The data suggest that trainees are motivated toward undertaking tasks which are explicitly and directly associated with career progression, rather than pursuits which they find interesting or are associated with personal development. They prioritise tasks which score points at interview or contribute towards their end-of-year assessment.

NT10: “I will look at the list of courses that gets scored on your CV, and tick those off, rather than go to a conference that I am interested in”.

FT27: “[I prioritise] Exams, WBAs [work based assessments], research and projects, getting points interviews for ST3 really”

Unfortunately, this can be to the detriment of their technical skills.

NT7: “having good dexterity becomes less of a priority, because you spend time going to courses, case reports, things that will get you points”

Whilst trainees are focused on doing what is necessary to score points and secure a job:

NT13: “anything for career progression. Tick boxes, if it gets us ahead on schemes”

Consultant trainers expect their trainees to devote their time to the study of surgery and becoming good operators:

TPD2: “you need to know that they have observed, they have gone away and practiced and they know how to put ports in or actually open a mid-line incision”.

These contrasting perspectives on surgical training result in trainers perceiving trainees as failing to take responsibility for their own personal development. Yet, the data suggest that trainee attitudes are related, at least to some extent, to the culture and structure of surgical training: the structure of current surgical training schemes appears to support a ‘point scoring’ approach, rather than rewarding trainees for ‘becoming good operators’.

NT14: “the system promotes tick boxes, rather than actually being a better surgeon. You have to play the game”.

The data suggest that some trainees might have been less than honest in order to avoid participation in the programmes, falsely claiming that they encountered technical issues:

FC6: “we’ve come across the issue where trainees say they’ve had technical difficulties but they actually haven’t. I can go back and check whether or not they [have]”

Supporting the implication that core surgical trainees prioritise point scoring over personal development is the finding that mandating the programme is associated with increased module completion:

FT8: “we were told: there’s six modules to complete, this is the standard, once you get it, you got your certificate. At the ARCP [Annual Review of Competency Progression], if you’d done it, you were fine”.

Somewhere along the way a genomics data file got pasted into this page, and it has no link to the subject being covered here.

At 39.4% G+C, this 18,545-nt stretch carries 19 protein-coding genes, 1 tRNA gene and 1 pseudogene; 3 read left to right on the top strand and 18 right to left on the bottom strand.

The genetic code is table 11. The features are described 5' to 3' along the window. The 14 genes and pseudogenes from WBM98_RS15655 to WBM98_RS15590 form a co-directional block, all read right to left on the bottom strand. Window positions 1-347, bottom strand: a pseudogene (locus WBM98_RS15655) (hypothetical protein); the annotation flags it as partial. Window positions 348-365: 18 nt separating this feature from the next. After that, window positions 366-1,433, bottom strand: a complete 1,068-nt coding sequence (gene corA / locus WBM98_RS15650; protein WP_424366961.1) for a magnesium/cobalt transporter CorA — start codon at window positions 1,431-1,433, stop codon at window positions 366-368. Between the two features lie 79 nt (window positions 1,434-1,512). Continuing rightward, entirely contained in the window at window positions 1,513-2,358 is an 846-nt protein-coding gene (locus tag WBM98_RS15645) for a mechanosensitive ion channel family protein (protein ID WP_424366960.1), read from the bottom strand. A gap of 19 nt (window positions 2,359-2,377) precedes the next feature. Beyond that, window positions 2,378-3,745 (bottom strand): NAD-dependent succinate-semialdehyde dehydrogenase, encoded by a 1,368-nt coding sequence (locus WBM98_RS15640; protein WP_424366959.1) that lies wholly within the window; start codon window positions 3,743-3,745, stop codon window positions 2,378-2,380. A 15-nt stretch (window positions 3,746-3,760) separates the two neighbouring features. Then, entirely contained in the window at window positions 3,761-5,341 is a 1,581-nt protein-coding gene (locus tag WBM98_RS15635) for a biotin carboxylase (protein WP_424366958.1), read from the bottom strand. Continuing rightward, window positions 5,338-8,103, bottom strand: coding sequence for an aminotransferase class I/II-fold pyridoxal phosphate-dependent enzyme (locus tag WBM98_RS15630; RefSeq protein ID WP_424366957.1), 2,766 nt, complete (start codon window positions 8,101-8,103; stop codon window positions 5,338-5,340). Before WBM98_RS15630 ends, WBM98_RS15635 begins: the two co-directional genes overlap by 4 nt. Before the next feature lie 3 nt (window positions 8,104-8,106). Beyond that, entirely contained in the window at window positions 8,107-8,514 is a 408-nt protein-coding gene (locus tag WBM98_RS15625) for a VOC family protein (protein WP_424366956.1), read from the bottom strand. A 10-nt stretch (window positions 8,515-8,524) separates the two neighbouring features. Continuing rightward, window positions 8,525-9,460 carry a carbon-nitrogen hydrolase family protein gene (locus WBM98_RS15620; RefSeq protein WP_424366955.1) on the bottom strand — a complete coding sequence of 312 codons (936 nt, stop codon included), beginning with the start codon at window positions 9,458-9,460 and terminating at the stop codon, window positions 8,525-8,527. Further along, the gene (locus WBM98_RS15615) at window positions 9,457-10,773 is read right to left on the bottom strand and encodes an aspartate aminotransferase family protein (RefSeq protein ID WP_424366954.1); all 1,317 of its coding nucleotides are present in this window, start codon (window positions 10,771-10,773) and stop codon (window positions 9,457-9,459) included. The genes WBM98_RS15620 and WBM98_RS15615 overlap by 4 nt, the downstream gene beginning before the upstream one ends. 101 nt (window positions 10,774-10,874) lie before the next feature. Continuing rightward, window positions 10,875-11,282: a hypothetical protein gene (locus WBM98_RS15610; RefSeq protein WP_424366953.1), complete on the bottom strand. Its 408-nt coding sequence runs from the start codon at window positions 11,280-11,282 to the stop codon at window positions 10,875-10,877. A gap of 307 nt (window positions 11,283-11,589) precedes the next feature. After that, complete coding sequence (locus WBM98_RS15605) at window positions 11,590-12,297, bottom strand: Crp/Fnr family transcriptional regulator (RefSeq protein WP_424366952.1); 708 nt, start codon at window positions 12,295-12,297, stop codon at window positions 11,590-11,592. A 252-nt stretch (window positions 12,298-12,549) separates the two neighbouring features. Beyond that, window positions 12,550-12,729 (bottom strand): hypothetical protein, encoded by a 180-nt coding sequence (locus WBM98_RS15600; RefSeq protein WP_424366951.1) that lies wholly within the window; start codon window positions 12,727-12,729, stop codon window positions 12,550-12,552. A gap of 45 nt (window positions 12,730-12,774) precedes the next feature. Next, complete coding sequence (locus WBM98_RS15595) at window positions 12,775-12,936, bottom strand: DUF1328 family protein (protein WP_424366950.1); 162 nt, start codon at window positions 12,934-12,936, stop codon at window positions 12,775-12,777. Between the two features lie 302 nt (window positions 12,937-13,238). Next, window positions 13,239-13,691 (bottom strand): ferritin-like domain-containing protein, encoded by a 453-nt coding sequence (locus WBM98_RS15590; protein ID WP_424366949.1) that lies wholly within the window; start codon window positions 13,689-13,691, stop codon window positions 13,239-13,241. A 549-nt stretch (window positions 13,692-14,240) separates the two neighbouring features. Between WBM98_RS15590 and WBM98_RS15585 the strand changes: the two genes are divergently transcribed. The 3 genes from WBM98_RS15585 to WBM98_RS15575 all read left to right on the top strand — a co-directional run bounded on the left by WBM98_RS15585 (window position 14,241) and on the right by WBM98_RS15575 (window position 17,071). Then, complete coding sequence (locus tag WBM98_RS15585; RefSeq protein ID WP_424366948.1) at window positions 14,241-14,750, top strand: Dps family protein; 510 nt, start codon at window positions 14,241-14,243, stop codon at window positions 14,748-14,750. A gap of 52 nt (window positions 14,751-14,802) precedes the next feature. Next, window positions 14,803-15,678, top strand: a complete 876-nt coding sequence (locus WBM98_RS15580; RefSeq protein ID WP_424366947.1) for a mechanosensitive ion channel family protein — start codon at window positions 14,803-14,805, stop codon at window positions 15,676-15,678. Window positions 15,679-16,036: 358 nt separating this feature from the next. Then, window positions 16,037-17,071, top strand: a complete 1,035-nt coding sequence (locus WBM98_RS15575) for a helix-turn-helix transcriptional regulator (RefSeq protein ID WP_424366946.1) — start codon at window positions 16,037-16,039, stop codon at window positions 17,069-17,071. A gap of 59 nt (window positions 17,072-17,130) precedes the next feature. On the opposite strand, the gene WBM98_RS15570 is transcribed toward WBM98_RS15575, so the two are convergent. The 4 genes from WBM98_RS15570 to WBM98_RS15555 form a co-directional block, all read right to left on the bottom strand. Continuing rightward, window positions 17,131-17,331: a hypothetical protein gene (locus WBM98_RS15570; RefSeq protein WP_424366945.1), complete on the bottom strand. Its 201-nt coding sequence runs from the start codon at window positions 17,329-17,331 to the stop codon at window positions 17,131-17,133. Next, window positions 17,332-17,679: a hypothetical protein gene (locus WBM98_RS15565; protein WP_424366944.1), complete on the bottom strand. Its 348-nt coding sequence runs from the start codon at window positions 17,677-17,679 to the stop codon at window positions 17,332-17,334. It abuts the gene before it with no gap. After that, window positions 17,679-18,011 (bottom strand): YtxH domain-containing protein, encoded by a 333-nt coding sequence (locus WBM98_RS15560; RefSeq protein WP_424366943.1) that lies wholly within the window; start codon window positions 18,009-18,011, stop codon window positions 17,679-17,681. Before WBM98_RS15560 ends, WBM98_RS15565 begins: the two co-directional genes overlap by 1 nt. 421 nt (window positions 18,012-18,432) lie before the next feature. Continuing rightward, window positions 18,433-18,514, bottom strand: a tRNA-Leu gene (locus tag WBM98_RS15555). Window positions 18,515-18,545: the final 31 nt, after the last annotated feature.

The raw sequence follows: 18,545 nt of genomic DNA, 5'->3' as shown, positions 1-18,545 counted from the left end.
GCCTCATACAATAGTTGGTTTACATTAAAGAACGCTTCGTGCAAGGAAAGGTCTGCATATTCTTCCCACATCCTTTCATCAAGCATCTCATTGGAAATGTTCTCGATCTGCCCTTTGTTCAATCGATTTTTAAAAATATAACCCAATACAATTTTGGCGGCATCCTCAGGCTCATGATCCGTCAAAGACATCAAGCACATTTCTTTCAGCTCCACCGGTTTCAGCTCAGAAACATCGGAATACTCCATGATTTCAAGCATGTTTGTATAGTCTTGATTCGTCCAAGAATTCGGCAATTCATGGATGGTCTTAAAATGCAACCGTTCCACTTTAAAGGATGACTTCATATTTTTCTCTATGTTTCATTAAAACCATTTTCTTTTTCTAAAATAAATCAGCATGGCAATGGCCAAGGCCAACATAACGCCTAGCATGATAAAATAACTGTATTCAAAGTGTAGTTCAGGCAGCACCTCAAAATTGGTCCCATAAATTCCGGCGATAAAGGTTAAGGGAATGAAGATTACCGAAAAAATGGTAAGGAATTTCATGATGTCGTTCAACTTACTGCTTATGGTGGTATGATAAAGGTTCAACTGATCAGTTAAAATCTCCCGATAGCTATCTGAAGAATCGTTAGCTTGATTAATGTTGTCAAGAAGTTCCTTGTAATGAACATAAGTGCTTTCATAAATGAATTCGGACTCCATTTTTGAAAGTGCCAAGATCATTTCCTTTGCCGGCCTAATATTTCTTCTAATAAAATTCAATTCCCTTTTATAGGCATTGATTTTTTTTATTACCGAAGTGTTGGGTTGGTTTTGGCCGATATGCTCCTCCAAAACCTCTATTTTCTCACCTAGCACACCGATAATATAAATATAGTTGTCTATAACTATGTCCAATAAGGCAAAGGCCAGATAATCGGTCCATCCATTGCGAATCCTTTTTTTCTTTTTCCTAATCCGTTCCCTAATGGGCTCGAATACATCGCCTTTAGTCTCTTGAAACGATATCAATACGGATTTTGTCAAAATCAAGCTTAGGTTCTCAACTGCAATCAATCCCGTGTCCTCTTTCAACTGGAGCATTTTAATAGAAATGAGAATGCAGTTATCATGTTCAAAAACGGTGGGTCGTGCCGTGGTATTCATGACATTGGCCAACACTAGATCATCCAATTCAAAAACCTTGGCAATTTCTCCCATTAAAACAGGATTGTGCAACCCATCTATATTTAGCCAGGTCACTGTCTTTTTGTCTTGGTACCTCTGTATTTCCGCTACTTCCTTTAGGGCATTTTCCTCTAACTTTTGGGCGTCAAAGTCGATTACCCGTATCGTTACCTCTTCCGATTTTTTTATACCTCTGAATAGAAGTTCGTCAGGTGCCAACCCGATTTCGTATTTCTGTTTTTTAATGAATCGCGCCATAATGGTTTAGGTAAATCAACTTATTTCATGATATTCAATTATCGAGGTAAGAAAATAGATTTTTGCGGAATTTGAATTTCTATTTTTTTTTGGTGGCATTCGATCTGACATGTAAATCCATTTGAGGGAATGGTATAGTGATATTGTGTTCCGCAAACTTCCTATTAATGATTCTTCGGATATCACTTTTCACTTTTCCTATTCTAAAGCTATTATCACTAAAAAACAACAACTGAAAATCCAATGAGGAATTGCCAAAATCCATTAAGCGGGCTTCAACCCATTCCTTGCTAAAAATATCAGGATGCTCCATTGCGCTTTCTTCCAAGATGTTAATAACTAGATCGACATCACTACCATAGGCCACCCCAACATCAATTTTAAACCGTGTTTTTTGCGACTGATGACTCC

Mandating simulation is not however associated with a sustained commitment to practice: it seems instead to reinforce the ‘tick box’ culture rather than challenging it.

FT9: “once I’d completed it, I’ve got my certificate, I haven’t gone back to it”.

This may be because trainees fail to see the validity and clinical correlation of the tasks themselves:

NT5: “but in what scenario do we actually stack cubes in a person’s abdomen, how could I apply that skill to real life?”

Trainees did not acknowledge that the tasks were developing transferable skills such as dexterity, and instead wanted simulated tasks which represented actual operations.

FT26: “it’s better if it’s actual models and lap[aroscopic] suturing”.

Trainees also preferred practicing on live patients:

NT3: “more to learn if you’re in theatre, you’re getting parts of operations. You’re paying more attention… it’s like high risk”.

FT 28: “I could go into theatre and just do this in theatre and practise there”.

Provision of performance feedback

Most trainees were given metric feedback on their performance, for example, time to complete the task, hand dominance and path distance of their instruments. The time to complete the task was used as a performance marker. However, trainees were unconvinced of the trustworthiness of the metric data provided:

NT4: “I don’t think it’s able to reliably critique your performance”.

Faculty members also had concerns about the validity of the metric data and whether being able to perform a task faster translated to better performance in real life:

FC1: “they’re inaccurate. And proving that they are competent? I don’t think so”.

One region was so concerned with regard to the validity of the metric data that they did not include it in the simulation programme. Moreover, the data showed that most trainees wanted individualised performance feedback from their trainers, not metric data:

NT7: “I like the idea that when I am doing it, someone could actually watch me and give feedback”.

Trainer involvement

In addition to providing personalised feedback, trainees were clear in the ways in which they wanted their trainers to be involved. The incentive of being rewarded with live operating was not realised for many of the trainees who participated in the original Scottish study (ILPS).

FT3: “It didn’t necessarily translate in terms of being able to do more operating”.

A major reason for this was a lack of trainer engagement with the programme, which appeared to relate to three domains: awareness, trainer skillset and lack of interest. Trainers were apparently lacking awareness of the programme.

TPD2: “we didn’t actually publicise it enough with the trainers in certain places”.

Some trainers lacked confidence in delivering training to their junior colleagues.

CO5: “we, as trainers, some of us feel that we’re not competent to deliver [training]”.